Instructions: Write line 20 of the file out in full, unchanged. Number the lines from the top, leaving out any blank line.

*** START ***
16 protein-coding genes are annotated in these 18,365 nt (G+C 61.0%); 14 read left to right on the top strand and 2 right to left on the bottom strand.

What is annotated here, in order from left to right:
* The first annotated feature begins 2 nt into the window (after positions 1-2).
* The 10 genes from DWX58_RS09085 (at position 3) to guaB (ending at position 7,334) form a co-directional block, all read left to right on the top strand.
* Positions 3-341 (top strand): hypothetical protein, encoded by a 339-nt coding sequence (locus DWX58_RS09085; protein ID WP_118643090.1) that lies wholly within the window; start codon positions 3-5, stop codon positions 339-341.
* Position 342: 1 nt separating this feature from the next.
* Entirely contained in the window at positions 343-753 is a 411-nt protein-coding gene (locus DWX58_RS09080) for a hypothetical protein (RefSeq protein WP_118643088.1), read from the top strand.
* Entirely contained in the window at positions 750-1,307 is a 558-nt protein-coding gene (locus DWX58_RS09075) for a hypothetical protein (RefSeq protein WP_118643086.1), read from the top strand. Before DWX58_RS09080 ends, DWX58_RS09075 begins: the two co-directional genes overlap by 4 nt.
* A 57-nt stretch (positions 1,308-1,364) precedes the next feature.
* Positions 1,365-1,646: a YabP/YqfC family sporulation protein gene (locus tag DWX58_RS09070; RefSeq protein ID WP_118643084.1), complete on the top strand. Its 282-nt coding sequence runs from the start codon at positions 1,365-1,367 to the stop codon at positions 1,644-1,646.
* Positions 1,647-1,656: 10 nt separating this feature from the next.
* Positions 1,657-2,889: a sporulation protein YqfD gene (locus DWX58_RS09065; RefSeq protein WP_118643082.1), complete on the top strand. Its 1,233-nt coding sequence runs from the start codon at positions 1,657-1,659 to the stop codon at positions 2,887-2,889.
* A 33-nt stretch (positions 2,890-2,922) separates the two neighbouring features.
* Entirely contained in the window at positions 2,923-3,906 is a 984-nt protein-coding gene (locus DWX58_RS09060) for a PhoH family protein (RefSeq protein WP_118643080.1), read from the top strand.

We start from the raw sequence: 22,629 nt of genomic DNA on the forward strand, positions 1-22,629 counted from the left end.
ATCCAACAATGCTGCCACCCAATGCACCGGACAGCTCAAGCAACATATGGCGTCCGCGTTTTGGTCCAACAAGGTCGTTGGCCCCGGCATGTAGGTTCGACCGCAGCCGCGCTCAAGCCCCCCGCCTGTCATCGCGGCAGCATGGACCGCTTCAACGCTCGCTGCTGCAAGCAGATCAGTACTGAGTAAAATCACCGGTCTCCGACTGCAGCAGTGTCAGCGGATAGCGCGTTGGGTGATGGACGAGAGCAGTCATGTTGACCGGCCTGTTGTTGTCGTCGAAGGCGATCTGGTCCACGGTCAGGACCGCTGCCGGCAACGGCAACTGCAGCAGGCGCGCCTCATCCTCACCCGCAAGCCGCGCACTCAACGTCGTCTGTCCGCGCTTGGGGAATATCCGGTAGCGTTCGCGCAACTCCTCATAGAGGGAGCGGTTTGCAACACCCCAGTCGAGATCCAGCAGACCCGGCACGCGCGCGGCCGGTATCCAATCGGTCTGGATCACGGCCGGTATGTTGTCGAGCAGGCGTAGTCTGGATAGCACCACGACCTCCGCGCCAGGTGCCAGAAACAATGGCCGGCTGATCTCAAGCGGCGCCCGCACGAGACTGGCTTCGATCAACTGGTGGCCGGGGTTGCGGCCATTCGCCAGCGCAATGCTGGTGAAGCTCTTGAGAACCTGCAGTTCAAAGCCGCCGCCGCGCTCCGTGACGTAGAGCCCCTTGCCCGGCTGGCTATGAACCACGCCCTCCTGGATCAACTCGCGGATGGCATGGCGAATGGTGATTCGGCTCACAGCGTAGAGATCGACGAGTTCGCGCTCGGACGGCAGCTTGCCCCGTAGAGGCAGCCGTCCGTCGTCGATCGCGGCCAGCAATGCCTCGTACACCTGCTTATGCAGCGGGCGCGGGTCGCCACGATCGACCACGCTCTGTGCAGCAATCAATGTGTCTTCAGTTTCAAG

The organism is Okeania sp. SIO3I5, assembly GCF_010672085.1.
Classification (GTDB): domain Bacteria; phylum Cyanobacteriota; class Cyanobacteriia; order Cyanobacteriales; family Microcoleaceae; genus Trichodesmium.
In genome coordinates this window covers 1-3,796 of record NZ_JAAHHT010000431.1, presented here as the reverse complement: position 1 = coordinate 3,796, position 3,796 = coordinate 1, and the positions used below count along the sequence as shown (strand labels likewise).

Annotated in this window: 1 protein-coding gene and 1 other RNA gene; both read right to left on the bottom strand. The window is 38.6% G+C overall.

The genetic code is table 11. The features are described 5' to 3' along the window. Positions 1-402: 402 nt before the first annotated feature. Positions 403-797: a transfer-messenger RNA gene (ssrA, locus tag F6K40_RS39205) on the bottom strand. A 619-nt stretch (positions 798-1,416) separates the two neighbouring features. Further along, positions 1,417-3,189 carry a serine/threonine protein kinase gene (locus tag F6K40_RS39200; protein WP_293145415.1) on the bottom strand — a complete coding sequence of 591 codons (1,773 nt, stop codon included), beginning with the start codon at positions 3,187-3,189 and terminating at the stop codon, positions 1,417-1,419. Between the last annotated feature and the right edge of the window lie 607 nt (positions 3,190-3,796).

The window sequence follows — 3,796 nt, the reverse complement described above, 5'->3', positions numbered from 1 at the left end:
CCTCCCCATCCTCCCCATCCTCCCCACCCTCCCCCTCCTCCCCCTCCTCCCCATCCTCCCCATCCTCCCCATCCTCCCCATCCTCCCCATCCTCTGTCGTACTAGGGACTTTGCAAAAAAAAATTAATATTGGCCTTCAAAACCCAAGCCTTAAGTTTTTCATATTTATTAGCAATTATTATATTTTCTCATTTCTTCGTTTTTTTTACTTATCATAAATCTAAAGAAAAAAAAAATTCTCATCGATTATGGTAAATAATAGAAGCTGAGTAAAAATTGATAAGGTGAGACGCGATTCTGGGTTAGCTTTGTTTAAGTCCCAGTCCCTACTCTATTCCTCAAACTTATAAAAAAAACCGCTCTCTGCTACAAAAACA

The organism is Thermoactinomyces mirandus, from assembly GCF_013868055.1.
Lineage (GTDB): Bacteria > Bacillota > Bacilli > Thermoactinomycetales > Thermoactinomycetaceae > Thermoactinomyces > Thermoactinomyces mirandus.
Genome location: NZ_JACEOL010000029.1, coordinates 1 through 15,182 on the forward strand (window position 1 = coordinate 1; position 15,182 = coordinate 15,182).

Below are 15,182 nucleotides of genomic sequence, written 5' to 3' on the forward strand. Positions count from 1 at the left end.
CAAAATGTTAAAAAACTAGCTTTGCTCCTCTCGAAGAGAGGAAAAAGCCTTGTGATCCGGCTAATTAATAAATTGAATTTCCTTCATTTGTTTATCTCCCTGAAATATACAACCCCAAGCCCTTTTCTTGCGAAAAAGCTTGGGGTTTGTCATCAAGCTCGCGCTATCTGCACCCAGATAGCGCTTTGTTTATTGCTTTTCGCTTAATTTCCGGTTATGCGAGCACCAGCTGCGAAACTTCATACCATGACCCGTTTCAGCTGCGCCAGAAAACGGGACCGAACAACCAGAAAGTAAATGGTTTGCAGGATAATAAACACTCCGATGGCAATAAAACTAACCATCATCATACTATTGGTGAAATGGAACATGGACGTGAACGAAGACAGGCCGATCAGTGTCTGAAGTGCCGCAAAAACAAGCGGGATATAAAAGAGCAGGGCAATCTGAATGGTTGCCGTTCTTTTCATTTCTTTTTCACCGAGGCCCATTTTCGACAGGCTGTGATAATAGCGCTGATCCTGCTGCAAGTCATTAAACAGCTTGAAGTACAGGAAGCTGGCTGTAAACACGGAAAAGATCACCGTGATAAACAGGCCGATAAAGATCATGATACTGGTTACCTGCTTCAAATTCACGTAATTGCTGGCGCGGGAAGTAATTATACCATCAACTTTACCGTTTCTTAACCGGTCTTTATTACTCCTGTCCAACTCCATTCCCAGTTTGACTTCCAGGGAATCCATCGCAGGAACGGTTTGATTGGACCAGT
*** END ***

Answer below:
Annotated in this window: 1 protein-coding gene and 1 other RNA gene; both read right to left on the bottom strand. The window is 38.6% G+C overall.